"No!" Charley gripped the rough wood closer to his chest and slid from the seat to the drive. He swayed, unaccustomed to the sudden stillness around him. He'd been a body in motion for months—from Cairo to Algiers, to sea, through the straits, north and north again, colder and colder to Portsmouth. Then by train, north and colder, through London and York. Then in the car, north again and colder still, to these dark moors and the reaching stone arms of the Old Cross School for Boys. His body didn't know how to be still.
He tried to steady himself and felt the driver's hand on his shoulder.
"Watch tha'sen up those steps, lad. Pull the bell, an' Miss Mary will see tha'rt fed and warmed." He nudged Charley toward the tall door. The wind shrieked, plucking Charley's battered tag from the twine around his neck and carrying it off into the dark. His heart leapt as if to chase it, until he remembered he didn't need it anymore. Don't lose your tag, his father had said. It's how they'll get you to the right place.
From where he was standing, the school seemed to take up the whole sky. He couldn't even see any stars. How can this be the right place?
The gravel became flagstones, and the stones became stairs as the face of the old abbey towered over him. In the shelter of those rough stones, the howl of wind quieted to a distant moan.
Charley felt the cold of the stone through his shoes. He hoisted his box and imagined he could hear the enraged scurrying of a thousand chitinous legs. He squeezed it to his chest and hoped his heartbeat might calm them, that his body might somehow keep them warm in this icy wind. He pulled the bell with his teeth. The car's guttural engine idled as the driver waited to confirm that his charge had been delivered.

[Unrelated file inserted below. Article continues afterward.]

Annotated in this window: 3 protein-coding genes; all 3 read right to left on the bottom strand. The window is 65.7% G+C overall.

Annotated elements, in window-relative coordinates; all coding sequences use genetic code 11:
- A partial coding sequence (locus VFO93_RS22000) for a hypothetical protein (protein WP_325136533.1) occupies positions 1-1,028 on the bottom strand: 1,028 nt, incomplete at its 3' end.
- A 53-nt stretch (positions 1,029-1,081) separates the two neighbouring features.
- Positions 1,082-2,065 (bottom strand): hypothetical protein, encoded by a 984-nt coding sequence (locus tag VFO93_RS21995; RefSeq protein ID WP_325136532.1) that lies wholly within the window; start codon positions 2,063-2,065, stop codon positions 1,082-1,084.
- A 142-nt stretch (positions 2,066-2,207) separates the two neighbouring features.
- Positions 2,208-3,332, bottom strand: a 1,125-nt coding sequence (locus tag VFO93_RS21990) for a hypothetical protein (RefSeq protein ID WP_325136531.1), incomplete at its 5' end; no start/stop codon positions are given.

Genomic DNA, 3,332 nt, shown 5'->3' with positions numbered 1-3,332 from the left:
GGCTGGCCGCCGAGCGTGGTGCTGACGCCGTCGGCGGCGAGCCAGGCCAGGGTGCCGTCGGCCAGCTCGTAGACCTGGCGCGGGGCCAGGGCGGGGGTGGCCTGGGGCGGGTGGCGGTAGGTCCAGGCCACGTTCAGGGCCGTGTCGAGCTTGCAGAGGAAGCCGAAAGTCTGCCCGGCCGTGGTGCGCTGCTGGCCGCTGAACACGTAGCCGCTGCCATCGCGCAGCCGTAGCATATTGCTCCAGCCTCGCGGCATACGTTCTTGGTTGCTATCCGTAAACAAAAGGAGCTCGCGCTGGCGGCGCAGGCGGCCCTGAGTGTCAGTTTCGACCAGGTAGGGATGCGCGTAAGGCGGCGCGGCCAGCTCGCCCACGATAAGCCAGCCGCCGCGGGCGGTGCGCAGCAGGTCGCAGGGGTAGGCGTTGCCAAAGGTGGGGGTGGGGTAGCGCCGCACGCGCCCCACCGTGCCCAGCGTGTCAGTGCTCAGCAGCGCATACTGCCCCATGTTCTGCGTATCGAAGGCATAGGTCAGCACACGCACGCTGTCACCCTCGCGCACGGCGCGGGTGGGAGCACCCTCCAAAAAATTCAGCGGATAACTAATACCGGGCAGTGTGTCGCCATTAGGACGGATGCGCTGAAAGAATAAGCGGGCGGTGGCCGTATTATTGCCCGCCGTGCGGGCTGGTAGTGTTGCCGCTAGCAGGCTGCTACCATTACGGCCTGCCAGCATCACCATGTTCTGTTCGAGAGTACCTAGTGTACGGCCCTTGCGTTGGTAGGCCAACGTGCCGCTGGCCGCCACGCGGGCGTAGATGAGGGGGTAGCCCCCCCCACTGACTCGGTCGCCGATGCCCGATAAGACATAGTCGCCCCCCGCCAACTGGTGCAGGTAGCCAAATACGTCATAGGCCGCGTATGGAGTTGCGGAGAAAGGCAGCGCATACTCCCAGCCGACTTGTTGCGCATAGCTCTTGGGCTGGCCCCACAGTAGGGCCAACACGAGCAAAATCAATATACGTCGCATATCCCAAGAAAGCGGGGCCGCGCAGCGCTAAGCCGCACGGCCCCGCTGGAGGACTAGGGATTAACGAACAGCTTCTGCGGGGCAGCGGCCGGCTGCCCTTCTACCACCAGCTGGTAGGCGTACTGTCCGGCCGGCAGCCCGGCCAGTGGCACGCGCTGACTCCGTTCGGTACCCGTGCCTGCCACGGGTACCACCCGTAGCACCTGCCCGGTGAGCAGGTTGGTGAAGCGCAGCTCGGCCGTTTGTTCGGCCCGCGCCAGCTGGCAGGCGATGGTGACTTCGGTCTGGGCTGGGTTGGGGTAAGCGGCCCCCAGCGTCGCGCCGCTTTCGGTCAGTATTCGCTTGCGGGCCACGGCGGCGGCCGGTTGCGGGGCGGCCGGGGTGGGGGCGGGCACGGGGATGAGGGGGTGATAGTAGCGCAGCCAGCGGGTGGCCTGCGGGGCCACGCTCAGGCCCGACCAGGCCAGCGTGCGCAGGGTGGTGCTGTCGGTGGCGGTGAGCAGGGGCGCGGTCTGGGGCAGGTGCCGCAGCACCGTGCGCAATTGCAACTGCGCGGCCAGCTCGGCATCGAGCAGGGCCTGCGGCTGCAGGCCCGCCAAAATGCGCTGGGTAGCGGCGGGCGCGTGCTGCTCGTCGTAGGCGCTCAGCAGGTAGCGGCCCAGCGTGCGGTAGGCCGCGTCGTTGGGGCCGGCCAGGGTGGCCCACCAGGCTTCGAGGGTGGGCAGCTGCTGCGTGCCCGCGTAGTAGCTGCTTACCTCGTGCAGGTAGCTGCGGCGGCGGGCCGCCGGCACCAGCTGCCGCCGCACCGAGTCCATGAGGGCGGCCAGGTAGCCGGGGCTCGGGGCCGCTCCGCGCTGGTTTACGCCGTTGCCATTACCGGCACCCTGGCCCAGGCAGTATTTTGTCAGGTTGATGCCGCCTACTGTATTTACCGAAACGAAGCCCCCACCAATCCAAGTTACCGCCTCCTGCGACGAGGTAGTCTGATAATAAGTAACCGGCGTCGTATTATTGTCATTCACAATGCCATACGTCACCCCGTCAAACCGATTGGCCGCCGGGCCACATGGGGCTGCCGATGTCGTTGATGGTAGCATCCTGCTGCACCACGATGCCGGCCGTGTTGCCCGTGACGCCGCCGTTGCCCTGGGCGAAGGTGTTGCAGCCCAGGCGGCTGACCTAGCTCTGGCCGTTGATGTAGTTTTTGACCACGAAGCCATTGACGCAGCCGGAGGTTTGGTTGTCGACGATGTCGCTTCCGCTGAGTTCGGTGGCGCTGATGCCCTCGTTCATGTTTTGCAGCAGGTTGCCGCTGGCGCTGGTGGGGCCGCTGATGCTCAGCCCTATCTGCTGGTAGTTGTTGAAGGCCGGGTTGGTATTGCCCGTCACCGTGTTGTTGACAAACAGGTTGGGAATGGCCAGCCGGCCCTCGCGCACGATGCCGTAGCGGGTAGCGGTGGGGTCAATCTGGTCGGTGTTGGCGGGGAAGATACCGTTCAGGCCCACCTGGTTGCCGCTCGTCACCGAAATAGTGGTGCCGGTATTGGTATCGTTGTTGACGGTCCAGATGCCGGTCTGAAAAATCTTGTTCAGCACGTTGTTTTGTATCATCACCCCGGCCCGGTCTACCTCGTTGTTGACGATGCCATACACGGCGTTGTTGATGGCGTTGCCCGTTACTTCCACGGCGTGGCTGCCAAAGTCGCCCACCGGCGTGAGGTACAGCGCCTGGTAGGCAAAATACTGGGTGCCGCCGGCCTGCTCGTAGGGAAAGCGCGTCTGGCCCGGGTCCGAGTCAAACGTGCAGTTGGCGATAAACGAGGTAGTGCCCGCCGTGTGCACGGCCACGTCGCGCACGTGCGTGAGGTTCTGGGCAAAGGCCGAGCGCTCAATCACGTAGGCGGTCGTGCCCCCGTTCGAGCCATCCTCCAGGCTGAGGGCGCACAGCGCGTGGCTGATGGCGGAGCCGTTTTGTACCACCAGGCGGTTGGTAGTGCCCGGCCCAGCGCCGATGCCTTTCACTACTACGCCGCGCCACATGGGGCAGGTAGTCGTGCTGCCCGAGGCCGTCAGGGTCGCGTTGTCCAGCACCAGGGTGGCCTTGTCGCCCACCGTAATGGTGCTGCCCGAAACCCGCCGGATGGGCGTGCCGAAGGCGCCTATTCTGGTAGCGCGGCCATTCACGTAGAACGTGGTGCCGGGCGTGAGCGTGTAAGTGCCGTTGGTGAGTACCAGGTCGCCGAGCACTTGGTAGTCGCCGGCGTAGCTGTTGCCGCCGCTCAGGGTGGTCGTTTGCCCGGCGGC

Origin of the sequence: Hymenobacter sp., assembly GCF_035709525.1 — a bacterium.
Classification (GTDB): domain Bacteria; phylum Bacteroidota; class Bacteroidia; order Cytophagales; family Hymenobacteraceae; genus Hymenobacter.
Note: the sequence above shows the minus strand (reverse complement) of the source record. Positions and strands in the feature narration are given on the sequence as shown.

Charley rested his chin on the pine, caught a whiff of its bitter freshness, and wondered if the jars inside might have saved him one last breath of Cairo.
The door's hinges screamed, and a seam of light appeared in the center of its wide panel. Charley started, straightened, and knew that the hammering of his heart would only stir his charges more.
The car pulled away, digging into the gravel and vanishing into the dark. The headlamps shrank to pinpricks across the moor. Charley felt as though the lifeline was being unwound from his heart.
A lean woman in a black dress stood behind the door. Her pinched face was lit in flickering silhouette from a nearby candle. Her small eyes darted from Charley to his box, to the worn trunk on the stones behind him. "Term doesn't start for days yet," she said, holding the door as if to close it again.
"Wait—Ma'am. I don't have anywhere else to go. Or any way to get there, if I did." Charley's back was beginning to ache from the heavy box.
The woman's thin lip curled. "The village is three miles down the lane. This isn't a hotel. Someone there will take you in."
"Please, I don't know anyone in the village. I don't even know what it's called. I've just come from Cairo, where my father…. He sent me away. He sent me here." Charley felt his face begin to heat. If he'd had any money, he'd have turned and walked those three miles and bought a ticket south. As many tickets south as it took to get back to his father.
The pinched woman sighed. "I guess you'd best come inside. I'll send someone for your trunk." She opened the door wide, and Charley stepped through the stone arch into the school. The door swung shut behind him with a bang like a fortress cannon.
"Your name?" The woman in black lifted her candle from a small stand that supported a marble bust. The side of the statue's face was blackened, as if by a hundred brief encounters with the candle.
"Charley Winslow," he said.
"Wait here. I'll find where you're meant to go," she said, and left, taking the light with her.
No, you won't. Not here. He'd never felt so out of place before.
In the darkness, he felt the heaviness of stone all around him like a tomb. He felt the hollowness of the long halls, cold as a lost knife and dark as a throat.
The rustling inside his box sounded like a whisper.